Wednesday, 1 February 2012

Groundhog Day - Insanity, Change and Education!

February 2nd is Groundhog Day. Tradition suggests on this day groundhogs emerge from their dens and, if they see their shadows, they are frightened back into hibernation and there will be six more weeks of winter. Canada's most famous groundhog is Wiarton Willie of Ontario. Turns out the original Willie died in his sleep during the winter of 89 (bet that made for a long winter!) and his replacement Wee Willie, passed away in the 90's. Canada now relies on Willie III for his prognosticating prowess. Its all just fantasy however. Groundhogs don't really care much for their shadows. Their emergence in February has far more to do with being hungry than with any desire to predict the weather.

Groundhog Day is also a 1993 movie starring Bill Murray. Murray plays a cynical weatherman assigned to cover the Groundhog Day story. By fantastic circumstance he ends up doomed to relive the day over and over again, until he accepts his fate and truly changes into a better man. Murray is also linked to a ground dwelling rodent in the film "Caddyshack". He plays a crazed greens keeper who repeatedly tries to rid his golf course of a pesky gopher. In both films, the Murray character experiences the futility of trying to achieve different results with essentially the same approach over and over again.

It was Albert Einstein who said, “The definition of insanity is doing the same thing over and over again and expecting a different result.” He also said, “We can't solve problems by using the same kind of thinking we used when we created them.”  His comments, made over half a century ago, resonate for education today. The world is changing and education systems are changing too. BC recently released its new Plan for Education. Honoring past accomplishments and citing the relative strength of BC's public school system, the plan points out that to stay strong education needs to adapt and explore new ways of preparing students for a future that is increasingly hard to  predict. The plan seeks public input and illustrates instances where innovative thinking is already being used.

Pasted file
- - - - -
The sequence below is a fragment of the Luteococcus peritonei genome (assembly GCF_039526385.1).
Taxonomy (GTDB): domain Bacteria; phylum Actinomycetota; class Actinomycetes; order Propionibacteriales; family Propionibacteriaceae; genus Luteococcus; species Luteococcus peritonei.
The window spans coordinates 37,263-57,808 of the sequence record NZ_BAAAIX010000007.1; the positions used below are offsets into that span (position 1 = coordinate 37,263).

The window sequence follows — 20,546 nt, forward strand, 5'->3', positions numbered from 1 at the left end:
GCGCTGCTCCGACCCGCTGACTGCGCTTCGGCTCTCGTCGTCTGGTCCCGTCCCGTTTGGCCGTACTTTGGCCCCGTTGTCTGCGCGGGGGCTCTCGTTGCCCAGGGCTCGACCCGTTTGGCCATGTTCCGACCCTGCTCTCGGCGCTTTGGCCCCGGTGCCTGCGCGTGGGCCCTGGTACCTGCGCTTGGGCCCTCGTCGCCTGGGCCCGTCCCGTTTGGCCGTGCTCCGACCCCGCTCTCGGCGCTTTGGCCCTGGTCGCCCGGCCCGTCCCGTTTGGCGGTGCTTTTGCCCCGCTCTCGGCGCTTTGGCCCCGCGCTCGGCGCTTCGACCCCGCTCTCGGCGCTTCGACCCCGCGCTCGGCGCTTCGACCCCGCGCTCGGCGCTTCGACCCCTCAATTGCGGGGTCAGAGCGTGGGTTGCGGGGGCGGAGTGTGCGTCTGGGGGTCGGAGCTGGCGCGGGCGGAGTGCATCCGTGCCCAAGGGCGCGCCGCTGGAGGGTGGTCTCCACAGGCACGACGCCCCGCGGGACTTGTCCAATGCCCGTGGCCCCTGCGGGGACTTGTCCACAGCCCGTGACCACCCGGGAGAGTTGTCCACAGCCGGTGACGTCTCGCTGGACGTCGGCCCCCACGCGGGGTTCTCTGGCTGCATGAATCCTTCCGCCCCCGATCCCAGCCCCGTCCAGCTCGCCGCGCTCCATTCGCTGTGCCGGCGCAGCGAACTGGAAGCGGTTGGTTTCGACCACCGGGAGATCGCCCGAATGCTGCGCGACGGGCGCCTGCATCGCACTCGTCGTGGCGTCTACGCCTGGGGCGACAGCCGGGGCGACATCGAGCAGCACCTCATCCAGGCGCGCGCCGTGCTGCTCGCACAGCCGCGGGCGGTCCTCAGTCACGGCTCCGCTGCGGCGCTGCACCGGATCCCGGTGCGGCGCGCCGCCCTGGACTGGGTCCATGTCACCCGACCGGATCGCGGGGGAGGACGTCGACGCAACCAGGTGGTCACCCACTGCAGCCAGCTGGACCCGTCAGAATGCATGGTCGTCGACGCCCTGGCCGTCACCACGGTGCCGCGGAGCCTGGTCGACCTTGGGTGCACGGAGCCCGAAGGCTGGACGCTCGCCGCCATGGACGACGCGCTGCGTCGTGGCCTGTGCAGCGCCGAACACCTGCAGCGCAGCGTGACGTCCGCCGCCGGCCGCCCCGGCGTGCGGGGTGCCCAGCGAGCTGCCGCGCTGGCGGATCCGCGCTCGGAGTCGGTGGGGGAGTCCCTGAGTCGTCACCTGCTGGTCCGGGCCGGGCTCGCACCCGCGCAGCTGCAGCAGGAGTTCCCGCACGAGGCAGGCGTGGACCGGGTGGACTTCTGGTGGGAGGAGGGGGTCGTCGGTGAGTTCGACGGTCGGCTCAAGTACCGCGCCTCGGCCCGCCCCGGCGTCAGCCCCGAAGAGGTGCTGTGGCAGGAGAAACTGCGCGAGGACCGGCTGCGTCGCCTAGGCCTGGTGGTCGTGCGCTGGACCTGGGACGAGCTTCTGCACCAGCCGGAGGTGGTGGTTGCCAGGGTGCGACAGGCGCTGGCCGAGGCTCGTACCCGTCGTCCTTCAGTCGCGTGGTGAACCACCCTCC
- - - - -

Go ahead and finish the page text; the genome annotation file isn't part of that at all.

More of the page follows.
The plan has its critics. Change is scary, and it comes hard when people are not convinced that the methods of the past shouldn't just be maintained into the future. There is a reluctance from some to accept that the students of today are not just as well served by time tested methods of the past. The problem lies in the fact that today's learners are different. Armed with technology like ipads, cell phones and easy internet access, students are increasingly able to tune out and follow their own interests if school fails to engage them. The challenge is how to combine the strengths of the past with the opportunities and challenges of the future, and keep public education vital to everyone. 

Education cannot stay trapped in a Groundhog day loop with every year rolling out like the one before. Nor can it subscribe to the insanity of always doing things the same but expecting different results. Instead, it needs to innovate and reinvent itself, to find ways to change that honor and preserve the best of what has always worked well, but also engage students of the present and future. Responding to BC's Plan for Education is a good start in that direction.

No comments:

Post a Comment